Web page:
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For local students, USC works to break down barriers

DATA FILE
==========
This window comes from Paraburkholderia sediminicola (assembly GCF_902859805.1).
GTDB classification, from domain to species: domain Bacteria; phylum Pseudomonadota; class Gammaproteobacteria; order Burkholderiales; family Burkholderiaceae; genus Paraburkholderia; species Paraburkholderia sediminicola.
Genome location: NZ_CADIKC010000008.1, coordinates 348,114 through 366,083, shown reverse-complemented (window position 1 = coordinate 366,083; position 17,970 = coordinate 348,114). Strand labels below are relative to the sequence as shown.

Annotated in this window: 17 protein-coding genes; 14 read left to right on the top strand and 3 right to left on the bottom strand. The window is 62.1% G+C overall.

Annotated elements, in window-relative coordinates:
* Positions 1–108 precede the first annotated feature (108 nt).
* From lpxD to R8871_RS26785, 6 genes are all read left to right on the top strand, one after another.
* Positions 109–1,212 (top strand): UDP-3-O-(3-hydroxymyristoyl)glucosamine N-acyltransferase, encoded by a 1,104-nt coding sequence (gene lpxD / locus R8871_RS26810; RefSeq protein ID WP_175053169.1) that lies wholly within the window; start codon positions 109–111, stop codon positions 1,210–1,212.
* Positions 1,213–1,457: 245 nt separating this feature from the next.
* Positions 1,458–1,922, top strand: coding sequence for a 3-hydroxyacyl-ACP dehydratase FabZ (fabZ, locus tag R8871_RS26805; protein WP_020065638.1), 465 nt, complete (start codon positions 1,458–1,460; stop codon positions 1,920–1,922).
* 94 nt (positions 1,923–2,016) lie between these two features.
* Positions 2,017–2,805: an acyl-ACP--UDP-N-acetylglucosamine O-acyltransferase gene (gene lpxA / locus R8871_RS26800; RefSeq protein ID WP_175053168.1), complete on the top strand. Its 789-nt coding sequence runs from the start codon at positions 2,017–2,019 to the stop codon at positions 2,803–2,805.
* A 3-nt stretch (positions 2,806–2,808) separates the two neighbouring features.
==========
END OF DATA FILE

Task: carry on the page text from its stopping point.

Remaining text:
first_imgWhen Nathalye Lopez was in high school, she was fascinated by science.Her school, the James A. Foshay Learning Center, had too many people and too little funding for students to do experiments on their own. Teachers would demonstrate in front of the class, or sometimes just show pictures, but Lopez always wanted to do more.For a large part of each weekday, Lopez studied at Foshay, where some students didn’t have a seat to sit in and many classes would only get through half the agenda because of disruptions and disciplinary actions.But for two hours each morning and four hours each Saturday, Lopez headed to USC to take classes through the Neighborhood Academic Initiative, a program the University offers to help students from the local community receive a more intensive education.“The teachers at Foshay were passionate, but they didn’t have the resources to provide each student with individual attention,” Lopez said. “At USC, we were in an actual laboratory and were doing experiments ourselves.”Lopez is now a junior majoring in human biology and contemporary Latino and Latin American studies at USC, as well as a Gates Millennium Scholar. She’s one of around 60 students to graduate from NAI each year, all of whom come from South Central Los Angeles and spend middle and high school at the Foshay Learning Center.Most are students from low-income families, members of a minority group and the first in their families to go to college — and all are offered the opportunity to attend USC on a 4.5-year scholarship if they graduate from the program and are accepted to the University.As a result, Foshay sent 30 students to USC in 2016 — the most of any high school in the country. Graduates of the program who don’t attend USC go on to other colleges such as the University of California or numerous Ivy League schools, bringing NAI’s college attendance rate to 98 percent.Parents who enroll their kids in the program — such as Ivonne Rodriguez, whose 14-year-old daughter is in NAI — credit the organization for helping their children develop the motivation to pursue a college education.“My daughter came from an environment where she was one of the brightest kids in a class and moved into a program where she was with kids that thought the same way — they all want to work hard, they all want to encourage each other,” Rodriguez said. “Now she has a plan [for college], and she’s only in eighth grade. That changes the narrative for scholars in our community who see themselves as scholars, not just students — and that’s powerful.”NAI has enrolled students each year since 1991, but Rodriguez — who also works as a project specialist for NAI — said that Executive Director Kim Thomas-Barrios has increased standards and changed the conversation in recent years. According to Rodriguez, students are no longer talking about whether they will even go to college, but about which selective college they will attend.“This program transforms people’s lives,” Rodriguez said. “It becomes this equalizer in education … so when [these students] enter their senior year of high school, they are competitive candidates to go to college.”Students typically enter the program in sixth grade through a selective application process and spend seven years taking extra classes at USC on weekday mornings and Saturdays, receiving extra after-school tutoring, attending workshops to develop study habits and participating in enrichment activities such as theater workshops.NAI participants like Jessica Hernandez-Flores, a senior at the Foshay Learning Center who plans to attend USC in the fall, said that these rigorous lessons have helped her expand her academic abilities.“It was different from middle school because they pushed you,” Hernandez-Flores said. “When I entered high school they told me that I had to be more independent, and they pushed me to … do things on my own.”For Lopez, NAI was not just a means to achieve a more rigorous education or develop her interest in science. It was also a practical program that allowed her — and her parents — to understand how to apply to and attend college. As the child of immigrant parents who fled the civil war in Guatemala in the 1990s, Lopez never believed that a college education was possible for her — until she enrolled in NAI, which provided standardized test preparation, workshops on financial aid and special lessons for parents on the college application process.“Whenever the talk came of applying to college, it was something foreign — I had never heard about it and didn’t know anything about it,” Lopez said. “My parents don’t know how to fill out an application, how to use a computer — they can’t even speak English that well. So it was reassuring that there were people [at NAI] to help you for something that seemed out of your reach.”last_img read more